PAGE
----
Layer creates a fabulous e-bike concept that manufacturers need to take note of

The strategic design agency wants to shake up the way e-bikes are made and broaden their appeal amongst the wider public.

Denmark consistently appears in the top three of the annual World Happiness Report (along with Finland and Sweden), so it's fair to say we can learn something from them. And Benjamin Hubert’s creative agency Layer has done just that, with its concept for a new type of e-bike.

Its name, Pendler, comes from the Danish word for 'commuting', and that's no accident. Denmark is one of the most cycle-friendly countries in the world, where an astonishing 90% of Danes own a bike. And the Pendler design aims to broaden the appeal of cycling and bring forward a future in which two-wheeled commuting becomes commonplace worldwide.

In short, their clear focus with Pendler is making urban travel easier and more appealing for a broader range of people. So how does the design aim to bring that about?

Pendler combines the power of an e-bike, via 45Nm rear hub motor and a removable 250Wh battery, with the appeal of traditional cycling, through a compact, traditional-looking design that celebrates natural materials and a crafted aesthetic.

But its design, based on a symmetrical, U-shaped frame, isn't just about visual appeal. The lack of a top tube has a practical purpose, too, allowing riders to 'step through' the frame regardless of what they are wearing. This would make the bike inclusive for a wider demographic of people with varying ranges of mobility. The saddle and handlebar height can also be adjusted for a more comfortable ride.

Meanwhile, the compact wheelbase and relatively small (20-inch wheels), folding pedals and 90-degree turning make for easier storage and travel on public transport, as well as the smaller apartments and shared houses of the inner city. Pendler comes with several modular, detachable accessories that enable users to carry shopping and luggage, as well as a phone dock that offers safe and easy access to devices while riding.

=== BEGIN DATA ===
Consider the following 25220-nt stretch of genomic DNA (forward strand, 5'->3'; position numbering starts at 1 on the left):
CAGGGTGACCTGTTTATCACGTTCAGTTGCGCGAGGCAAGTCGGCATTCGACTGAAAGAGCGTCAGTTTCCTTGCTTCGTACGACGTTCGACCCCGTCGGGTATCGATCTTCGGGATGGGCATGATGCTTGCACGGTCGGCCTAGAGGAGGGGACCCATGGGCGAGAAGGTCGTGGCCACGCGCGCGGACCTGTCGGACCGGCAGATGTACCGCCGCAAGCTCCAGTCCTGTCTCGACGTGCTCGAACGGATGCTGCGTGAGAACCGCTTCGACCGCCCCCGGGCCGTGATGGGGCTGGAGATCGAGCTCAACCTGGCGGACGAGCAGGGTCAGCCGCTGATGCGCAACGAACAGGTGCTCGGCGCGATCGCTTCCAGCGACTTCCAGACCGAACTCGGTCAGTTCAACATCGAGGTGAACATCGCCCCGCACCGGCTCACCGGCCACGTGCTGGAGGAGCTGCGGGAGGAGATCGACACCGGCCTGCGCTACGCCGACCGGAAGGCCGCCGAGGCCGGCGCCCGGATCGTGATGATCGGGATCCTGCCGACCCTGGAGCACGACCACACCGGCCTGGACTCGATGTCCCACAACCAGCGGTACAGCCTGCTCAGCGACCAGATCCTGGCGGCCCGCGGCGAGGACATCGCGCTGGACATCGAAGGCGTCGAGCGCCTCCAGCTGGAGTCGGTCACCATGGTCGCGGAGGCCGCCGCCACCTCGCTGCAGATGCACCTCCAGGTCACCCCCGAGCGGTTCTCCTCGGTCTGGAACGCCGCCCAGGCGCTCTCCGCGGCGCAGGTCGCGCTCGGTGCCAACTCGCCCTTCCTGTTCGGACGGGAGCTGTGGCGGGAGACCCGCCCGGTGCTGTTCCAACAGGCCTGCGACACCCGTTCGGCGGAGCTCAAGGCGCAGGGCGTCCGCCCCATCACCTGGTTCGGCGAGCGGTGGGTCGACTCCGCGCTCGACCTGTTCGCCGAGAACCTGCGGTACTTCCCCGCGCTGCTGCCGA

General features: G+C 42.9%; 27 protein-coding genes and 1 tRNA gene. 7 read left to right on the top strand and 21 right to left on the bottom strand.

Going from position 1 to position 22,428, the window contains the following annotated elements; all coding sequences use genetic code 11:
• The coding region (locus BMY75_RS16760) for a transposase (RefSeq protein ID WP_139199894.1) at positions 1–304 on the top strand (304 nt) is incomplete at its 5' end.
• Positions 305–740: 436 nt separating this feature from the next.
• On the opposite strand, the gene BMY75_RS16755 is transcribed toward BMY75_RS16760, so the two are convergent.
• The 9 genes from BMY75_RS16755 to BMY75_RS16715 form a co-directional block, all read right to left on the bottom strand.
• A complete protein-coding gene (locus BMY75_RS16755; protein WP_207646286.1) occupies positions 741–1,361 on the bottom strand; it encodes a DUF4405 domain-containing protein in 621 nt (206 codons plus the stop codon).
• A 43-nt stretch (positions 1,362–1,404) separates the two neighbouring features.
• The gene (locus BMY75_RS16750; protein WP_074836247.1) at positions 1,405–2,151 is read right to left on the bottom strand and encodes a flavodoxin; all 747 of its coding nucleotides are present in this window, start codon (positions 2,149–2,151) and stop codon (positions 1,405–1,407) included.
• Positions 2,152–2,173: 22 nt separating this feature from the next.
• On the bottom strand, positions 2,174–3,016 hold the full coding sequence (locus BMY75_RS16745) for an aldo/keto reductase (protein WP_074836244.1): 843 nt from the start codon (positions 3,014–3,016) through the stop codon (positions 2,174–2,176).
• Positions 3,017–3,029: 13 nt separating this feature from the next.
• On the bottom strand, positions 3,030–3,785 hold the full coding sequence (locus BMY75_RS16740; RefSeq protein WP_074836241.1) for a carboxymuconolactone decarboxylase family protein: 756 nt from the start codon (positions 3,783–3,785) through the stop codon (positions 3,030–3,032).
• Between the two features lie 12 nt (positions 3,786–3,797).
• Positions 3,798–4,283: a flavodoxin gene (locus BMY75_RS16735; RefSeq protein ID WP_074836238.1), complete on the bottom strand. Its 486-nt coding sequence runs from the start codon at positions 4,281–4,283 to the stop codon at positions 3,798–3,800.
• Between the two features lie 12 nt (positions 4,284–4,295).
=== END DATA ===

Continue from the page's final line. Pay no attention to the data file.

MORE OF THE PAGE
In short, this e-bike takes fewer cues from sports and mountain biking and more from everyday needs and experiences. For example, the front and rear basket attachments feature a timber base with a wire surround and integrated adjustable straps that keep luggage or shopping in place. When not in use, these baskets can simply be hung up on storage hooks in the home for a more streamlined ride.

The design concept addresses safety concerns, too. Integrated indicator lights on the handlebars and rear and front of the frame, powered by the built-in battery, help cyclists communicate with other traffic without having to take their hands off the bike. Given the number of accidents between cyclists and other road users, especially in busy inner-city areas, this is a great idea we'd love to see put into practice.

Overall, Pendler offers a brand-new vision for e-bikes that we'd love manufacturers to take note of. Obviously, it's one thing to come up with a concept, quite another to put it into practice, especially at a price that's going to be affordable to everyday people. But this is a fantastic start nonetheless and really does address some pain points that cyclists experience, some might say unnecessarily.

As Layer founder Benjamin Hubert puts it: "We believe easy, everyday travel should be for everybody – and our aim with Pendler was to envisage a safer, more convenient and effortless mode of personal transport to enable independence for commuting in the city. The result is an intelligently designed e-bike that is inclusive, easy to store in compact urban spaces, and balances high performance with a desirable, crafted aesthetic."


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